China made historic diplomacy win by announcing a rapprochement agreement on March 10. Beijing announced a rapprochement agreement between the Kingdom of Saudi Arabia and the Islamic Republic of Iran brokered by China.
This agreement holds significant importance for many parties involved, directly or indirectly. Middle Eastern security framework has been mired by proxies and cold tensions between two rival powers, i.e., Iran and Saudi Arab due to their religious and ideological differences.
Iran supports Shiite rebel groups and governments, whereas Saudis support their Sunni counterparts. Their bitter rivalry has shaped the current Middle East’s security dilemma, where resolving any conflict without their involvement is impossible. As such, this rapprochement by China has the potential to pave the way for positive development in their mutual relations and bring about resolutions to various impending conflicts in the region.
Its massive energy imports drive China’s growing influence in the Middle East. After experiencing a boom in the economy in the early 2000s, China’s energy requirement has increased ten folds over the years. China purchased 513 million tons of crude oil in 2021, a 5.4% decline from 2020 due to the global pandemic. Chinese crude oil imports from the Persian Gulf and the Strait of Hormuz totaled an astounding $128 billion, $128 billion, which is three times more than what the United States (US) and the European Union (EU) imported. China’s most significant crude oil imports come from Middle Eastern countries, of which Saudi Arabia makes the most essential partner. China has also imported crude oil from Iran despite the sanctions imposed by the US. Chinese industries have developed over the years and require more energy each year. The basic tenet of Chairman Xi’s regime is centered on energy security. With its focus on self-reliance and confrontation with the US, China under Xi has taken reformative measures in its foreign policy.
The Saudi-Iran deal holds much significance for China. Stability in the Middle East is directly tied to China’s prosperity and efficient means to sustain its energy supply lines, preventing violent ventures that could disrupt deradicalization attempts in the Middle East. Since the Middle East represent the core of China’s energy consumption, Chairman Xi visited Saudi Arabia in his first official state visit after the Covid-19 pandemic. This visit held great importance for both Beijing and Riyadh. China’s economy suffered from a lack of oil imports due to a global shortage during the pandemic. Riyadh sought to establish new alliances after a rift with the US. Xi administration introduced the Global Security Initiative to participate in the reconciliatory mechanism of global affairs actively.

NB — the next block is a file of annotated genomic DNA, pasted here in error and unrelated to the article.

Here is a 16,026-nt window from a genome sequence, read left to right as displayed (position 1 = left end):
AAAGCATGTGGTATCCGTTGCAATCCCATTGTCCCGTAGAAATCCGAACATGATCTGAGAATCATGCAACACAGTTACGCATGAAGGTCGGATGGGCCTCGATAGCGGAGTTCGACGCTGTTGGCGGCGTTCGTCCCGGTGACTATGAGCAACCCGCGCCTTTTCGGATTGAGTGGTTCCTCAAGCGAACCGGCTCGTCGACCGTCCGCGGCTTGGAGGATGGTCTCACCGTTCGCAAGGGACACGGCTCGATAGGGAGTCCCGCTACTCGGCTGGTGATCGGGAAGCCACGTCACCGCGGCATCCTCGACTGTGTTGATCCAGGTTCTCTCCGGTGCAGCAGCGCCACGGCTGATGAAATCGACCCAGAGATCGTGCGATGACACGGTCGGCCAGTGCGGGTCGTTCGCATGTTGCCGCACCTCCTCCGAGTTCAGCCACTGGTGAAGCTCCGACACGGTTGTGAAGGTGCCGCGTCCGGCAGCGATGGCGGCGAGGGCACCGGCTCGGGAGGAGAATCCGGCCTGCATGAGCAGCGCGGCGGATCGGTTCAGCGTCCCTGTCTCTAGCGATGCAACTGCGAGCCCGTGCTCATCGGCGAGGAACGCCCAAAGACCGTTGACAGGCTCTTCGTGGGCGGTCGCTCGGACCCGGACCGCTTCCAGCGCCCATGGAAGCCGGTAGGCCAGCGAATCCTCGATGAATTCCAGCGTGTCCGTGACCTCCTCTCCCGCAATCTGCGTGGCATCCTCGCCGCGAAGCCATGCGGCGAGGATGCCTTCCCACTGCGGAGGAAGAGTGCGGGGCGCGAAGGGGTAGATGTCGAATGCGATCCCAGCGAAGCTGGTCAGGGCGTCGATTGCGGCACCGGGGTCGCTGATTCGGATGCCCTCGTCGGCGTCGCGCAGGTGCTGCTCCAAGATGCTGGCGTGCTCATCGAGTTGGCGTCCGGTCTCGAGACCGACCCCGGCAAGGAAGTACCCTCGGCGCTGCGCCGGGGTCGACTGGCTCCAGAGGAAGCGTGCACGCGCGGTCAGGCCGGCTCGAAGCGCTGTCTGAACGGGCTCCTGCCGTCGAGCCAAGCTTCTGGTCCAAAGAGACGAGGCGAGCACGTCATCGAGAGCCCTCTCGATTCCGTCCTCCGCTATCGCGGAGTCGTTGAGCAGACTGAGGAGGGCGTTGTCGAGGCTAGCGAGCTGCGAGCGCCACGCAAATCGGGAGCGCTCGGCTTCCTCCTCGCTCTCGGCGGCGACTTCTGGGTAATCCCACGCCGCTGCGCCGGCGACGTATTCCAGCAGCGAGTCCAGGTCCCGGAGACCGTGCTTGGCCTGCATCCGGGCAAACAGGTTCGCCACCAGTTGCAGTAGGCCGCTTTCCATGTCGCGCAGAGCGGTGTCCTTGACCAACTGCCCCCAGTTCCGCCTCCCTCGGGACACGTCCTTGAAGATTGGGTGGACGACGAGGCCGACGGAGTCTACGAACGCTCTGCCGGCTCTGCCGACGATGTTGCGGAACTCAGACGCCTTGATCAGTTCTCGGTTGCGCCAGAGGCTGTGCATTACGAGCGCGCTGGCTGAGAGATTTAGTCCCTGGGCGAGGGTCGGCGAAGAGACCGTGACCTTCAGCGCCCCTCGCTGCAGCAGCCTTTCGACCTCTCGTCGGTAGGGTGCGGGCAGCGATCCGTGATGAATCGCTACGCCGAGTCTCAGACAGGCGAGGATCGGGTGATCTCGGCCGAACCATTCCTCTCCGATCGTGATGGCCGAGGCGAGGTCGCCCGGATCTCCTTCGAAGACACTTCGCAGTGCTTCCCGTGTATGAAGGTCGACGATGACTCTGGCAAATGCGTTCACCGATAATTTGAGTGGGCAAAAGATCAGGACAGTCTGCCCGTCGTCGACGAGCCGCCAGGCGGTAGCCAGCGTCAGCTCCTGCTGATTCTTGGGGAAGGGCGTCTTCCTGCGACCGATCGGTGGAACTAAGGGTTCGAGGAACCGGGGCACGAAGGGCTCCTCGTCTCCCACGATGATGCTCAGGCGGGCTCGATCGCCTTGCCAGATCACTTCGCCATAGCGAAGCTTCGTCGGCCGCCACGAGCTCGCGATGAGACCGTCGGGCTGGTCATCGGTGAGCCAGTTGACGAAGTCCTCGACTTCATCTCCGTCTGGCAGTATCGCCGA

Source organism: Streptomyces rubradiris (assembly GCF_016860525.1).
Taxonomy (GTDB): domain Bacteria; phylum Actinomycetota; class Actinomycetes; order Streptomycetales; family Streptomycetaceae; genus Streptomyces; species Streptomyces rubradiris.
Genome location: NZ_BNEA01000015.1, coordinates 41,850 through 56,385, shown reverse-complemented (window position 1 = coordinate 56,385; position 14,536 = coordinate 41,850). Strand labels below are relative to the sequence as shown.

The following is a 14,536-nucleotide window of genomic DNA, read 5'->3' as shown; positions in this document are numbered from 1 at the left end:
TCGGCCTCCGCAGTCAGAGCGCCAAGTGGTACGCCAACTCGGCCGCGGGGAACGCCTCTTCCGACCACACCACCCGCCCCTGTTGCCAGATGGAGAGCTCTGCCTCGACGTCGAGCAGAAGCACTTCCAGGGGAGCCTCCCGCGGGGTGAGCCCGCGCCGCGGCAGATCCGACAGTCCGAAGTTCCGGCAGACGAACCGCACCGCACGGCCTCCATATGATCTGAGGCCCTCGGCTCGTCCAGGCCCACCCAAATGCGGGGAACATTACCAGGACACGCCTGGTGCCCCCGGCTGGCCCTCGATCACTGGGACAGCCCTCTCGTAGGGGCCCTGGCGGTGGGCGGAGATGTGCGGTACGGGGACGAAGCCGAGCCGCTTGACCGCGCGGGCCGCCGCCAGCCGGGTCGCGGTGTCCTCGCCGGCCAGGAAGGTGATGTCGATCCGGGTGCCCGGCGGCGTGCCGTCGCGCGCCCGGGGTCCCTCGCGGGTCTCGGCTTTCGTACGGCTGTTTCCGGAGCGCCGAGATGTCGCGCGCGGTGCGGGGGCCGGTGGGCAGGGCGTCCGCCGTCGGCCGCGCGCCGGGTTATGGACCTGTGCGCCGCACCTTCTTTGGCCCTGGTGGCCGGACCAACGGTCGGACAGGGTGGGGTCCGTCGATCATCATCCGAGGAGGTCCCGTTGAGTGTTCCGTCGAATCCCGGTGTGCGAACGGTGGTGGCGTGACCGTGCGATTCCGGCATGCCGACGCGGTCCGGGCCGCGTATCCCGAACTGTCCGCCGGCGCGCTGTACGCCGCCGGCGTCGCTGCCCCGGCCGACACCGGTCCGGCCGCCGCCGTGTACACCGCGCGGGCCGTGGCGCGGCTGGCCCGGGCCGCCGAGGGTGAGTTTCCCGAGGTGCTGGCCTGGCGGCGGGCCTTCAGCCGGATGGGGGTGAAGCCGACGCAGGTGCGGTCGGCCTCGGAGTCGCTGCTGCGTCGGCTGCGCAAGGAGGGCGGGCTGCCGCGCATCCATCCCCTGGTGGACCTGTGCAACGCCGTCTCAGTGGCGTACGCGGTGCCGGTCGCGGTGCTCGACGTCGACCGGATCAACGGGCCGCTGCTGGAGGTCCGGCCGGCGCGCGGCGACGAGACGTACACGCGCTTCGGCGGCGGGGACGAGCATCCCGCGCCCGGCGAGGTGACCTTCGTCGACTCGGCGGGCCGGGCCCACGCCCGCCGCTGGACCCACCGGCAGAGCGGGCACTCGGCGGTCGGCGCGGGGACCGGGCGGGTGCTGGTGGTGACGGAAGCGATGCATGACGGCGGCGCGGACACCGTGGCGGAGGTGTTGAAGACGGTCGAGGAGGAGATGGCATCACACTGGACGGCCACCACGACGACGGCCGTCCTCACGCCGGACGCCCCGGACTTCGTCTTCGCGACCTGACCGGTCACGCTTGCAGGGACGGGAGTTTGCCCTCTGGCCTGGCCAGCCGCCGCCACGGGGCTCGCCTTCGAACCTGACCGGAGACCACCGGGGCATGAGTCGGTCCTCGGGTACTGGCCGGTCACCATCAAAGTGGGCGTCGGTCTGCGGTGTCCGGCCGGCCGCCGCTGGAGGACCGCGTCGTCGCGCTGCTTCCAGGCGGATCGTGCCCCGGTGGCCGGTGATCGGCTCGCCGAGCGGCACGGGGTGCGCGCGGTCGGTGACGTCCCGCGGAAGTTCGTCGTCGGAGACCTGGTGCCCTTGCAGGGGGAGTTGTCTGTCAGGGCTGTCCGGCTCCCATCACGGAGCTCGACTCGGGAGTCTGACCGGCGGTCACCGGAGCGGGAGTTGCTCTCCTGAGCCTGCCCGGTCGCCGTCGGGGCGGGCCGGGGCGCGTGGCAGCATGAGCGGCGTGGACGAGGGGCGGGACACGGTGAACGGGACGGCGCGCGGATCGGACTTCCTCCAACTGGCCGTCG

The Riyadh-Tehran deal is the result of China’s global diplomatic activism. China already enjoyed good relations with Iran, signified by their purchase of Iranian oil sanctioned elsewhere and their strategic accord signed in 2021 between China and the then President of Iran, Hassan Rouhani.
China is also pouring billions of dollars into mega infrastructure projects in the Middle East, especially in their massive Belt & Road Initiative (BRI), and seeking to establish its influence in different ports across the Arabian Sea. These developmental projects and China’s reconciliatory efforts are not separate ventures but strategic goals envisioned in Chairman Xi’s Comprehensive National Security. China can foster better relations with regional actors and diversify its consumption markets by keeping peace and security in the Middle East. It is also a rare opportunity for Iran to defuse tensions with Saudi Arabia and build better connections in the Middle East that could help its stagnant economy run rife with domestic protests and international isolation.
On the other hand, Saudi Arabia has an opportunity to find an alternative security partner in the wake of strained relations with the US. These developments gave China a political vacuum to assert a more active interest in the Middle Eastern security umbrella to ensure their attractions and safeguard their long-term investment, especially after the US Indo-Pacific polarization with AUKUS and QUAD. To ensure the region’s prosperity and counter the need for higher energy consumption, China needs peace between two powers that hold the reign of political security in the area.
Although it is unlikely to presume right now that rapprochement will bring any objective change to Riyadh-Tehran relations, the first step in this development indicates that China has built preferable background to act as a mediator between the two states. Unlike the US, China had fostered better relations with Iran and Saudis while seemingly enjoying the US-led international trade system. China traded with Iran despite the US sanctions that gave Beijing an advantage over the US, which had declared Iran an “Axis of Evil” during the tenure of the Former US President.
China’s relations also improved significantly with Saudi Arabia as its need for crude oil increased. The sheer trade level of over $65 billion and the rift between the Saudis and the US gave China a more favorable score ground to mediate between Iran and Saudi Arabia.
China’s energy crisis and new Indo-Pacific developments also compelled them to take broader roles in global affairs. China will need to take up a more assertive part to ensure this agreement brings to fruition and both opposing powers take this opportunity in a positive direction for future development.
The author is a Graduate of Peace Studies from the National Defence University, Islamabad. His Focus of interest includes developmental studies, social movements & structural violence.